Simon James is not the most prolific researcher, but his words are always worth carefully considering. A few years ago he had this to say:
In discourse on the European Iron Age, the terms ‘war’ and ‘warrior’ are rarely examined or defined. ‘War’ (except ‘civil war’) is commonly understood to connote organized collective armed violence between polities. Yet in many historically attested societies, possessing, displaying and using lethal weaponry are/were not about war, primarily and sometimes hardly at all. Rather weapons may articulate social dynamics, mutual fear and conflict within a polity – as exemplified by the contemporary United States.
Simon James (in press) “Ch. 30: Arms, the armed, and armed violence.” In Colin C. Haselgrove, Katharina Rebay-Salisbury, and Peter S. Wells (eds.), Oxford Handbook of the European Iron Age (Oxford: Oxford University Press)
Most archaeologists focus on metal, stone, and ceramic objects which are common and easy to conserve, but this has problems! Back in 1962 John Coles studied European Bronze Age shields by beginning with complete bronze shields (or shield covers) from Cyprus, the Aegean, southern Germany, Czechia, Denmark, and the British Isles. Because the oldest finds in the Aegean could be dated to around 850 BCE, Coles created an elaborate theory that the surviving wooden and hide shields and shield moulds from Ireland were copies of Southwest Spanish copies of the shields from the Aegean and Cyprus. Because the shields from Ireland were found loose in bogs, there was no way to date them by the other objects they were found with. Then in 1991 specialists started to collect radiocarbon dates from the Irish shields and shield-moulds, and consistently got dates before 1000 BCE! Since most parts of Europe don’t have as many peat bogs as Ireland, and ancient wood and hide rarely survive outside of bogs, this sparked some rethinking!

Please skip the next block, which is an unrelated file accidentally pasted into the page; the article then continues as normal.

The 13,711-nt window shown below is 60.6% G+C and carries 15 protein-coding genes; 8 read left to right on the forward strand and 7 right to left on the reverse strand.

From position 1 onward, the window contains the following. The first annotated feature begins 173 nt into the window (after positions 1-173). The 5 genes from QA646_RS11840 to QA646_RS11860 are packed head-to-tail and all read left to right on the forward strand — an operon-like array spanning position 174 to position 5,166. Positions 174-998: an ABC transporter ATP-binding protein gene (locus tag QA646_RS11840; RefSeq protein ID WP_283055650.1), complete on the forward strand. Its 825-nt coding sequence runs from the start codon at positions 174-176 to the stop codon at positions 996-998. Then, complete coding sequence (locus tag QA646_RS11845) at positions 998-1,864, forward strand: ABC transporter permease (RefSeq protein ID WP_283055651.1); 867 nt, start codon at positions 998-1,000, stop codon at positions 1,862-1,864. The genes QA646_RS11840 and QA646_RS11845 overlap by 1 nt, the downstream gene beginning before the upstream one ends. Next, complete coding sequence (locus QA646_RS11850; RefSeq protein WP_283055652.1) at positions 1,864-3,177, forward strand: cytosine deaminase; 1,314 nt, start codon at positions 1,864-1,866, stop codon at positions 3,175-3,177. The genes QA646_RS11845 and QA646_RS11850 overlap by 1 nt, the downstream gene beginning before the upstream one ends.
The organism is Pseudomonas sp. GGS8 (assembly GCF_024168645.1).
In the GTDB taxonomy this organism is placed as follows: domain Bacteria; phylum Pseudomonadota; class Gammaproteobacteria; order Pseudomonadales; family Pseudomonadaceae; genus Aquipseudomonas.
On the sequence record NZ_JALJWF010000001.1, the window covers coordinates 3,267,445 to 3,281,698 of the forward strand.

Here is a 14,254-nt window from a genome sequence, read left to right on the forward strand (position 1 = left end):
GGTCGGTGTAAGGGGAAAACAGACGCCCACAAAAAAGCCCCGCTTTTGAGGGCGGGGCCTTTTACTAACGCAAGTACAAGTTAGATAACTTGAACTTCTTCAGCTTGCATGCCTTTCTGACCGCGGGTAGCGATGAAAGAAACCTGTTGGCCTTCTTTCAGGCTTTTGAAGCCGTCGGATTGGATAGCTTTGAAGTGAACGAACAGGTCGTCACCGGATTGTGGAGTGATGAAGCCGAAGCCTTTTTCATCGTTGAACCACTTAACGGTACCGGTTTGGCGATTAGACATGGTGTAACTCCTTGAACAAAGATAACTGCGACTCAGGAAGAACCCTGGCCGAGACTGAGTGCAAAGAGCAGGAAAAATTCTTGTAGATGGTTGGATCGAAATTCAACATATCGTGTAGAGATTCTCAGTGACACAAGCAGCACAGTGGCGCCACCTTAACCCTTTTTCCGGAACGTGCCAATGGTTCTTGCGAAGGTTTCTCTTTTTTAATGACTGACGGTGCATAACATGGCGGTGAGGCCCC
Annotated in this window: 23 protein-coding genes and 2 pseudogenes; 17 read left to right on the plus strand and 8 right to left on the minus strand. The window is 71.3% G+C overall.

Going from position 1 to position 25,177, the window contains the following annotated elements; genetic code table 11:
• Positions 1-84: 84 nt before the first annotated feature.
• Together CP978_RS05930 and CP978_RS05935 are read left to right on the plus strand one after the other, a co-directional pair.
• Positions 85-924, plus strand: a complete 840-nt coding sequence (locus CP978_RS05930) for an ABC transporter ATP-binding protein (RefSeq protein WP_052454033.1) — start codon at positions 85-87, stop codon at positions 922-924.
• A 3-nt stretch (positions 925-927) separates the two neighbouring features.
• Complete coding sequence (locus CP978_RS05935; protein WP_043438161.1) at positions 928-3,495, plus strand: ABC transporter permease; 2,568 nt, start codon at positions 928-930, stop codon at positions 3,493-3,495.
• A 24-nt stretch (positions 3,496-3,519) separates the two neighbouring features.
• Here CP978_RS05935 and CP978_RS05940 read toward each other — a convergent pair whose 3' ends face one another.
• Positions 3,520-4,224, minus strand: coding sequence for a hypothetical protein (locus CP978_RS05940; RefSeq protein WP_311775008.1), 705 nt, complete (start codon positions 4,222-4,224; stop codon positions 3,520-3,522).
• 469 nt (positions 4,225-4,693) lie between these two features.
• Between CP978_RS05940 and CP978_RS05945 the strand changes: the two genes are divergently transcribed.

Unskilled labour is one of those terms which people often absorb from pundits or books without thinking. Its worth saying out loud that unskilled labour is labour which is common, or labour which employers can easily replace. It does not mean ignorant, or uneducated, or that anyone from a different society could do it.
Taylor, Michael j. (2022) “Decimatio: Myth, Discipline, and Death in the Roman Republic.” Antichthon, pp. 1–16 doi:10.1017/ann.2022.9
Around 150 BCE, Polybius wrote that Roman military law contained the fearsome punishment of decimatio:
If the same thing (i.e., acts of cowardice) ever happens to large bodies, and if entire maniples desert their posts when exceedingly hard pressed, the officers refrain from inflicting the fustuarium or the death penalty on all, but find a solution of the difficulty which is both salutary and terror-striking. The tribune assembles the legion, and brings up those guilty of leaving the ranks, reproaches them sharply, and finally chooses by lots sometimes five, sometimes eight, sometimes twenty of the offenders, so adjusting the number thus chosen that they form as near as possible the tenth part of those guilty of cowardice. Those on whom the lot falls are clubbed mercilessly in the manner above described; the rest receive rations of barley instead of wheat and are ordered to encamp outside the camp on an unprotected spot. As therefore the danger and dread of drawing the fatal lot affects all equally, as it is uncertain on whom it will fall; and as the public disgrace of receiving barley rations falls on all alike, this practice is that best calculated both to inspire fear and to correct the mischief.